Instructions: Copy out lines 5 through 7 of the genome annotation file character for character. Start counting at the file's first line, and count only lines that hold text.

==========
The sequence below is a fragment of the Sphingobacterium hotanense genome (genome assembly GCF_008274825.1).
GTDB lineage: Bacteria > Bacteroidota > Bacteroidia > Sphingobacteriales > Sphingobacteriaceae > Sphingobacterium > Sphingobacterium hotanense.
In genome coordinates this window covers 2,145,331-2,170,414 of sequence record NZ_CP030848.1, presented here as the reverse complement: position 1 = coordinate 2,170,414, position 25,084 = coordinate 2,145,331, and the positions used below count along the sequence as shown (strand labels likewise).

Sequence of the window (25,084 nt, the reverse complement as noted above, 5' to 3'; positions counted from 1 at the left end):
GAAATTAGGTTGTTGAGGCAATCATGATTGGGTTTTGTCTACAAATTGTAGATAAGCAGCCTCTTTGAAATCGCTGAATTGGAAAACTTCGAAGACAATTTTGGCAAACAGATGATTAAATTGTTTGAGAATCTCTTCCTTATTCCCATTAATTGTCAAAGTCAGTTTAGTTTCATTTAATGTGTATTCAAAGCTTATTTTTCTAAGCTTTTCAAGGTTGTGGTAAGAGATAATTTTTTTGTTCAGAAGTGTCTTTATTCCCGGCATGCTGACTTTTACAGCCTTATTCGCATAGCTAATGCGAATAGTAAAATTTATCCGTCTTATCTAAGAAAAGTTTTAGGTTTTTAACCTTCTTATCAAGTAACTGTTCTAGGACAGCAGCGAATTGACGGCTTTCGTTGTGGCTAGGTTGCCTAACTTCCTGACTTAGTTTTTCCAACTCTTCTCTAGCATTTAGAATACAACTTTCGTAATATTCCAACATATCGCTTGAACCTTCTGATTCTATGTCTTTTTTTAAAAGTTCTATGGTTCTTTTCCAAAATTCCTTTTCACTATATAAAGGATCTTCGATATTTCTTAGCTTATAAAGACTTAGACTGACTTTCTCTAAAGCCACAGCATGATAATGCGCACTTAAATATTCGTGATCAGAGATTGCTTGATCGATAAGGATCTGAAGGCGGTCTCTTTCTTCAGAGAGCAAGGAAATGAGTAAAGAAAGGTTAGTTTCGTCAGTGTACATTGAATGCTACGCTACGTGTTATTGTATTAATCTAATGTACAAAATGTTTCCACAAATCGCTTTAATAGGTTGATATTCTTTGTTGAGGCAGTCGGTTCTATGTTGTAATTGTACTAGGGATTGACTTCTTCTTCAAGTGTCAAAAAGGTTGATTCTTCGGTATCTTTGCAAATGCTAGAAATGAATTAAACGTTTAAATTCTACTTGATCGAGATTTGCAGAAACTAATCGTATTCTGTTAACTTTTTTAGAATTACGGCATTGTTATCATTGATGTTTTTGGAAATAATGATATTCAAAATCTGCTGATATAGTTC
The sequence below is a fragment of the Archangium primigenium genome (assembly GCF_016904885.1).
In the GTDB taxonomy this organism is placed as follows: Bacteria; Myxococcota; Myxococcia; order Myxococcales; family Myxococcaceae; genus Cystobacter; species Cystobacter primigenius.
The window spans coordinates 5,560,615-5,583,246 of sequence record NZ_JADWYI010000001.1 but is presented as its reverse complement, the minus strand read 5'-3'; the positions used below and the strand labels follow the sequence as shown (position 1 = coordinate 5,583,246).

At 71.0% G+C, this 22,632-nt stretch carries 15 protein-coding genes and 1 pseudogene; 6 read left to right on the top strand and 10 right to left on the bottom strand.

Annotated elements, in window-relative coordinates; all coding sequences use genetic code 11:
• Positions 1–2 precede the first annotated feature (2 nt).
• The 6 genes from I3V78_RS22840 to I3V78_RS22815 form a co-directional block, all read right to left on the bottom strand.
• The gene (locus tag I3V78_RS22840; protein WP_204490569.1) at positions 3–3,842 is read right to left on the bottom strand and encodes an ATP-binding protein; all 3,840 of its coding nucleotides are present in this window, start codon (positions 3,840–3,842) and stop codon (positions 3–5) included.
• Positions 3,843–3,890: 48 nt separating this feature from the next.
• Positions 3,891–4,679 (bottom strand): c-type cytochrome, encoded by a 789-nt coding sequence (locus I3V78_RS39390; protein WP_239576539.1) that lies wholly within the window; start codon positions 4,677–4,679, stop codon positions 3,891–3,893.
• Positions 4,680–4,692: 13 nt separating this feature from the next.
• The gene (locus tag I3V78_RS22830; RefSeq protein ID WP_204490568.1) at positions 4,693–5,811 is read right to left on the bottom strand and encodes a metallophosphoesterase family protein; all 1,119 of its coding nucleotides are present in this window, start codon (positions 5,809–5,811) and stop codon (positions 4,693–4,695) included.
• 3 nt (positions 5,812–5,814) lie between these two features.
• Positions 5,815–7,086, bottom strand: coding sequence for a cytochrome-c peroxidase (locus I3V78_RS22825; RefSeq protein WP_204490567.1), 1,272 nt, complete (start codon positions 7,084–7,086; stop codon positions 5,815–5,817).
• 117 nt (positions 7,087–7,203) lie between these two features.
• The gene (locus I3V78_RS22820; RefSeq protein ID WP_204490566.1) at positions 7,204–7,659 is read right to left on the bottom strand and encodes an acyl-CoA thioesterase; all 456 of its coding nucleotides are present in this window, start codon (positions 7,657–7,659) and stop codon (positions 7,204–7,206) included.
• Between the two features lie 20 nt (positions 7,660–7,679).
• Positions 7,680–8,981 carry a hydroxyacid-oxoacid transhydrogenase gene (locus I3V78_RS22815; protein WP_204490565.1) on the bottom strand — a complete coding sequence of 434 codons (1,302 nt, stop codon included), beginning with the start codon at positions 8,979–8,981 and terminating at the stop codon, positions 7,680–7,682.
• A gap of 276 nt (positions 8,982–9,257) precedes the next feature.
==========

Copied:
GAAATTAGGTTGTTGAGGCAATCATGATTGGGTTTTGTCTACAAATTGTAGATAAGCAGCCTCTTTGAAATCGCTGAATTGGAAAACTTCGAAGACAATTTTGGCAAACAGATGATTAAATTGTTTGAGAATCTCTTCCTTATTCCCATTAATTGTCAAAGTCAGTTTAGTTTCATTTAATGTGTATTCAAAGCTTATTTTTCTAAGCTTTTCAAGGTTGTGGTAAGAGATAATTTTTTTGTTCAGAAGTGTCTTTATTCCCGGCATGCTGACTTTTACAGCCTTATTCGCATAGCTAATGCGAATAGTAAAATTTATCCGTCTTATCTAAGAAAAGTTTTAGGTTTTTAACCTTCTTATCAAGTAACTGTTCTAGGACAGCAGCGAATTGACGGCTTTCGTTGTGGCTAGGTTGCCTAACTTCCTGACTTAGTTTTTCCAACTCTTCTCTAGCATTTAGAATACAACTTTCGTAATATTCCAACATATCGCTTGAACCTTCTGATTCTATGTCTTTTTTTAAAAGTTCTATGGTTCTTTTCCAAAATTCCTTTTCACTATATAAAGGATCTTCGATATTTCTTAGCTTATAAAGACTTAGACTGACTTTCTCTAAAGCCACAGCATGATAATGCGCACTTAAATATTCGTGATCAGAGATTGCTTGATCGATAAGGATCTGAAGGCGGTCTCTTTCTTCAGAGAGCAAGGAAATGAGTAAAGAAAGGTTAGTTTCGTCAGTGTACATTGAATGCTACGCTACGTGTTATTGTATTAATCTAATGTACAAAATGTTTCCACAAATCGCTTTAATAGGTTGATATTCTTTGTTGAGGCAGTCGGTTCTATGTTGTAATTGTACTAGGGATTGACTTCTTCTTCAAGTGTCAAAAAGGTTGATTCTTCGGTATCTTTGCAAATGCTAGAAATGAATTAAACGTTTAAATTCTACTTGATCGAGATTTGCAGAAACTAATCGTATTCTGTTAACTTTTTTAGAATTACGGCATTGTTATCATTGATGTTTTTGGAAATAATGATATTCAAAATCTGCTGATATAGTTC
The sequence below is a fragment of the Archangium primigenium genome (assembly GCF_016904885.1).
In the GTDB taxonomy this organism is placed as follows: Bacteria; Myxococcota; Myxococcia; order Myxococcales; family Myxococcaceae; genus Cystobacter; species Cystobacter primigenius.